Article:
65 NYC Cops Face Departmental Misconduct Charges in George Floyd Protests

If found guilty in an administrative trial, some officers could lose out on vacation days or face suspension and termination

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Sixty-five members of the New York City Police Department are set to face misconduct charges stemming from alleged actions taken during the Black Lives Matter protests last summer.

The Civilian Complaint Review Board received hundreds of complaints amid violent protests across the city following the killing of George Floyd. On Monday, the board released the findings from its initial investigations and recommended charges for 65 NYPD members.

Thirty-seven of those officers are expected to face an administrative trial once each officer is served their charges by the department, the board said. If found guilty, officers could lose out on vacation days or face suspension and termination.

“After fully investigating over a hundred cases, the CCRB continues its commitment to investigating, and when necessary, prosecuting the officers responsible for committing misconduct against New Yorkers during last year’s Black Lives Matter protests," CCRB Chair Fred Davie said.

"The APU is prepared to move forward with trials for the 37 officers who have received the highest level of disciplinary recommendations, as soon as the NYPD serves officers," David added.

The remaining officers, 28, should lose vacation days or participate in mandated training, the CCRB recommended.

The board estimates some 34 percent of the complaints couldn't be investigated due to an inability to identify the accused members due to officers covering their names and shields, using body-worn cameras improperly, and failing to complete accurate paperwork.

"This once again highlights the CCRB’s need for unfettered and direct access to body worn camera footage and the police documents needed to investigate a complaint," the CCRB press release said.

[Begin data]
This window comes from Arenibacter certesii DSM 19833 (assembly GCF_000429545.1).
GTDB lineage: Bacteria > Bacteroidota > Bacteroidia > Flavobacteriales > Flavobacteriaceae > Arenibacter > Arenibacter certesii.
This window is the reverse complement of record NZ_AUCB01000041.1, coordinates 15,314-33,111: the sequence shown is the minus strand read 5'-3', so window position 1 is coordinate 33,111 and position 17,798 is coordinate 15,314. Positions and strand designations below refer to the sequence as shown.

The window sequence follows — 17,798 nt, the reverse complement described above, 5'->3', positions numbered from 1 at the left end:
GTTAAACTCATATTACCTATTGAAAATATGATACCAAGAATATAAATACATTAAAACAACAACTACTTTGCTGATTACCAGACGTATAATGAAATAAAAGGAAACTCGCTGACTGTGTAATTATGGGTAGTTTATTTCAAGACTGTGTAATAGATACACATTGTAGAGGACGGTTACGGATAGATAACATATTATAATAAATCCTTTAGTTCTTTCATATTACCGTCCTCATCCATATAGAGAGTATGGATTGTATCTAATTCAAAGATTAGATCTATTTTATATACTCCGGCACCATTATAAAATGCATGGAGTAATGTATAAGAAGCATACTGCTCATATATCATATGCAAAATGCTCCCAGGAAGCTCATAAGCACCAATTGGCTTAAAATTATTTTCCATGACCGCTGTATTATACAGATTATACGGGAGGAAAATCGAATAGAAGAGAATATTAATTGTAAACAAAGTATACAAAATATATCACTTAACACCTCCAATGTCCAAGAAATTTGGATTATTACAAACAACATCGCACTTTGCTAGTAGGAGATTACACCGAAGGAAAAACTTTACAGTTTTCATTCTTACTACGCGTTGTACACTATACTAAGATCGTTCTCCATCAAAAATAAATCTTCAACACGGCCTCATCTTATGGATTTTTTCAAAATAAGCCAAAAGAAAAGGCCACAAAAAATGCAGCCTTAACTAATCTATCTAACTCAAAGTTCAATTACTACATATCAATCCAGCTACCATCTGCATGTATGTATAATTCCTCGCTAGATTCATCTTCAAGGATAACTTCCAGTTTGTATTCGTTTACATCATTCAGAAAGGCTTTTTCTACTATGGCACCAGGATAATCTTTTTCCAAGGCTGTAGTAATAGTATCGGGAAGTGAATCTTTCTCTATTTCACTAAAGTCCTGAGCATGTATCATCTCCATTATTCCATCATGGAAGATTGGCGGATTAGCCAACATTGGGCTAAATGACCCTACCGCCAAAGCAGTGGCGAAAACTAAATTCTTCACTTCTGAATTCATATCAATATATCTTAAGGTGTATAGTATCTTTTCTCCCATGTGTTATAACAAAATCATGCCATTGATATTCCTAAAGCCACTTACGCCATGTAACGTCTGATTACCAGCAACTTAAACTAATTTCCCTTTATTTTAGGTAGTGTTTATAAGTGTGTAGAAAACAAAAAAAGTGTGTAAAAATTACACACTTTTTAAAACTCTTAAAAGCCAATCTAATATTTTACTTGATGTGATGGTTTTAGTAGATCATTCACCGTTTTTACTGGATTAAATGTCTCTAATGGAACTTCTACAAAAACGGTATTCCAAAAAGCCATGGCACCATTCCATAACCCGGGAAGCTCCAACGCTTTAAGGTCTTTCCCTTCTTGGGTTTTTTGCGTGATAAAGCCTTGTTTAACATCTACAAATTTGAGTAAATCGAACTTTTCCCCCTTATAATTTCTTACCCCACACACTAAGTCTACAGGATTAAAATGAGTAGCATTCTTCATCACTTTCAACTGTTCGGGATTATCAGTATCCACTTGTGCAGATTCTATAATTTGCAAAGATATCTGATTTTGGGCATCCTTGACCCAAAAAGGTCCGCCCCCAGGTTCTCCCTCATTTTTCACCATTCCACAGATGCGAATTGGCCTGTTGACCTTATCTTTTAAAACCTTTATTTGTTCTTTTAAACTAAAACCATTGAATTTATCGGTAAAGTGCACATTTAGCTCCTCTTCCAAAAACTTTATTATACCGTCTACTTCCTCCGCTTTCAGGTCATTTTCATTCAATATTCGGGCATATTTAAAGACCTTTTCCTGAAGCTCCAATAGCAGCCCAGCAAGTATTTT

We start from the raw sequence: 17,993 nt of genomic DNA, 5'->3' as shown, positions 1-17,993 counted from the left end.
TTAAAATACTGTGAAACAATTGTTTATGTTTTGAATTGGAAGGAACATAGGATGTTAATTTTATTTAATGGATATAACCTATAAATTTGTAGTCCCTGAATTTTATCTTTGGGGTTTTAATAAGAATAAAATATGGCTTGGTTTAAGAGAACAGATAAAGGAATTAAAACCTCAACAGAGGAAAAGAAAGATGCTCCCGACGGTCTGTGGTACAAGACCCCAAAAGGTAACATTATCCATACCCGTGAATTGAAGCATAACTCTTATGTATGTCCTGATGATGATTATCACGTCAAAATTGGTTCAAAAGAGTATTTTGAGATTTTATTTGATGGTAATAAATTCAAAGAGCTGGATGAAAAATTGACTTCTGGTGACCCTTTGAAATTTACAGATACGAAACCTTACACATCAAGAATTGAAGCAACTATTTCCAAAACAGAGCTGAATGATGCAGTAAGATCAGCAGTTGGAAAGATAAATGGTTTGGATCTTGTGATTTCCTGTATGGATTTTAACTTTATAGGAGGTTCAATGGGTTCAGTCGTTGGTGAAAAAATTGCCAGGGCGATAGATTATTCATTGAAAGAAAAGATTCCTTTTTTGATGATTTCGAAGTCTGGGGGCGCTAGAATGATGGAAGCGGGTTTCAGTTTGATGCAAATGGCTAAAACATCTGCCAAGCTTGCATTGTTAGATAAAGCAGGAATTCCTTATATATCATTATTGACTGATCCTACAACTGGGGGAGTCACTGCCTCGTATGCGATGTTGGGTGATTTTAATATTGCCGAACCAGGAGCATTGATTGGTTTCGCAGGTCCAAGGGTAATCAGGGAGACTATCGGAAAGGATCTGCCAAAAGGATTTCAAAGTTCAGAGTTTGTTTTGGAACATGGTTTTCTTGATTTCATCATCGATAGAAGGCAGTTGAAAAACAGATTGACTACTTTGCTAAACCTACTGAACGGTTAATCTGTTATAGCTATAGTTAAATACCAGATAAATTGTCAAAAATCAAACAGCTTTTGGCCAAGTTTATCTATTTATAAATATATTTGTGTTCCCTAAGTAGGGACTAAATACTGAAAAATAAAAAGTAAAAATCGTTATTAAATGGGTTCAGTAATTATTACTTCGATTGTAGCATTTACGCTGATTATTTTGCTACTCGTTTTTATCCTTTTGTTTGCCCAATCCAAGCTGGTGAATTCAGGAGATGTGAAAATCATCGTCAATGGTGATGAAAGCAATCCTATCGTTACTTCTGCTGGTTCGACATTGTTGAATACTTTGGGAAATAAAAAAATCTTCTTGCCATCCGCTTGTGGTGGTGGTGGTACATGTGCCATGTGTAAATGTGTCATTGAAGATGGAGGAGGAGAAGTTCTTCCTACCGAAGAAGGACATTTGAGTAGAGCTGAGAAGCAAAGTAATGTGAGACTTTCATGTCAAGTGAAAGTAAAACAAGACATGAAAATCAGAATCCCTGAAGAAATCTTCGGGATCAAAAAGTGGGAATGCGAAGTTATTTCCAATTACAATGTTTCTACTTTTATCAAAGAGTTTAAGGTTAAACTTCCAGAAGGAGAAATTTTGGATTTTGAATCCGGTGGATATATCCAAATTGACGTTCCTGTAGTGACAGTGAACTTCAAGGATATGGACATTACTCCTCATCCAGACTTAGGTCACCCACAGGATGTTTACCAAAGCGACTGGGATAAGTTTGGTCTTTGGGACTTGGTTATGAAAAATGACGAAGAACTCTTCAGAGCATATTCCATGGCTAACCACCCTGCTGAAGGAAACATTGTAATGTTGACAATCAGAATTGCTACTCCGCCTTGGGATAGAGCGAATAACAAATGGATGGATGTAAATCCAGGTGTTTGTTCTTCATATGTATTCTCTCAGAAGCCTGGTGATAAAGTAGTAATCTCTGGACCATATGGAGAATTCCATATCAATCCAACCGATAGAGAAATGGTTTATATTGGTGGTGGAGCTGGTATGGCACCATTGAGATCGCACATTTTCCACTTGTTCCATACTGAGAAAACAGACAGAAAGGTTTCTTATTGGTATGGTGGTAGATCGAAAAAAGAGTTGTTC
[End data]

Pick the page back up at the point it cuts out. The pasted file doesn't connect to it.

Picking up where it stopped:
The more than five dozen officers identified by the board face charges of abuse of authority, use of force, making untruthful statements and offensive language. Despite issues identifying every officer listed in the 313 complaints earmarked, the board has closed 210 investigations while the other 103 remain pending.

Following the oversight agency's announcement of charges, the NYPD said in a statement that the department had assisted with the board's investigations for the past 14 months, providing "hundreds of hours of body-worn-camera footage as well as thousands of pages of records." The department also said it will work with the CCRB as the cases are heard, and said that any discipline that comes as a result will be made public.

The head of the Police Benevolent Association also weighed in, calling the CCRB a political tool used to scapegoat officers.

“Once again, CCRB is carrying political water for Mayor de Blasio and others who are trying to wash away their own failures during last summer’s protests. Police officers were sent out with no plan, no strategy and no support, into a dangerous environment created by politicians’ irresponsible rhetoric," President Patrick Lynch said in a statement.

Lynch went on to refer to moments in May and June 2020 where violent demonstrators hijacked peaceful protests, burning police property and injuring officers. But it wasn't just the CCRB that has found misconduct: Inquiries by both the New York attorney general and the city's Department of Investigations have also found wrongdoing on part of officer's during last year's protests.

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